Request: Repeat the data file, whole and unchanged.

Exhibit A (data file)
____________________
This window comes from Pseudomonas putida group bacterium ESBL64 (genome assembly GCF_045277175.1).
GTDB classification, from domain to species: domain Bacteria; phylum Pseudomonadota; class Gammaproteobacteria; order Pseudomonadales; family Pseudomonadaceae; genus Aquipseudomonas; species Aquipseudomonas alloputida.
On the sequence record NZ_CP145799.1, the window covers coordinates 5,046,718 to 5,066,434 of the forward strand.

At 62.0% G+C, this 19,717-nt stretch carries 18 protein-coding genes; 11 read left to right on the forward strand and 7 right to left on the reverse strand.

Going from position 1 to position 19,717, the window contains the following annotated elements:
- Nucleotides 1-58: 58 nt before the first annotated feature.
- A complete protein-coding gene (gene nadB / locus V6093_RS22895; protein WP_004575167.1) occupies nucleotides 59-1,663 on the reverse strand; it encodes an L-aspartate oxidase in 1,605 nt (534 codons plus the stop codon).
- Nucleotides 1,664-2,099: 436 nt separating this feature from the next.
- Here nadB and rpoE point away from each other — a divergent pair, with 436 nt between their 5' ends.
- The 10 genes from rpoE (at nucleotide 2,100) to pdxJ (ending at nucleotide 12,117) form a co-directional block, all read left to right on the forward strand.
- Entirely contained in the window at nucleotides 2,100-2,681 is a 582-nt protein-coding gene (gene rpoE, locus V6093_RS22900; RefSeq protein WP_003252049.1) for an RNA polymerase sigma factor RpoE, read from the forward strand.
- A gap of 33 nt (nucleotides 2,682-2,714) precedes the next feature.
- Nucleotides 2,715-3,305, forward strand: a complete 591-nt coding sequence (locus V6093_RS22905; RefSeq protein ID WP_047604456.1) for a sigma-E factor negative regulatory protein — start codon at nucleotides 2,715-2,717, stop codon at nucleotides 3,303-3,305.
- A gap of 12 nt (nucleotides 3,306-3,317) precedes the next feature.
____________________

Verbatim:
This window comes from Pseudomonas putida group bacterium ESBL64 (genome assembly GCF_045277175.1).
GTDB classification, from domain to species: domain Bacteria; phylum Pseudomonadota; class Gammaproteobacteria; order Pseudomonadales; family Pseudomonadaceae; genus Aquipseudomonas; species Aquipseudomonas alloputida.
On the sequence record NZ_CP145799.1, the window covers coordinates 5,046,718 to 5,066,434 of the forward strand.

At 62.0% G+C, this 19,717-nt stretch carries 18 protein-coding genes; 11 read left to right on the forward strand and 7 right to left on the reverse strand.

Going from position 1 to position 19,717, the window contains the following annotated elements:
- Nucleotides 1-58: 58 nt before the first annotated feature.
- A complete protein-coding gene (gene nadB / locus V6093_RS22895; protein WP_004575167.1) occupies nucleotides 59-1,663 on the reverse strand; it encodes an L-aspartate oxidase in 1,605 nt (534 codons plus the stop codon).
- Nucleotides 1,664-2,099: 436 nt separating this feature from the next.
- Here nadB and rpoE point away from each other — a divergent pair, with 436 nt between their 5' ends.
- The 10 genes from rpoE (at nucleotide 2,100) to pdxJ (ending at nucleotide 12,117) form a co-directional block, all read left to right on the forward strand.
- Entirely contained in the window at nucleotides 2,100-2,681 is a 582-nt protein-coding gene (gene rpoE, locus V6093_RS22900; RefSeq protein WP_003252049.1) for an RNA polymerase sigma factor RpoE, read from the forward strand.
- A gap of 33 nt (nucleotides 2,682-2,714) precedes the next feature.
- Nucleotides 2,715-3,305, forward strand: a complete 591-nt coding sequence (locus V6093_RS22905; RefSeq protein ID WP_047604456.1) for a sigma-E factor negative regulatory protein — start codon at nucleotides 2,715-2,717, stop codon at nucleotides 3,303-3,305.
- A gap of 12 nt (nucleotides 3,306-3,317) precedes the next feature.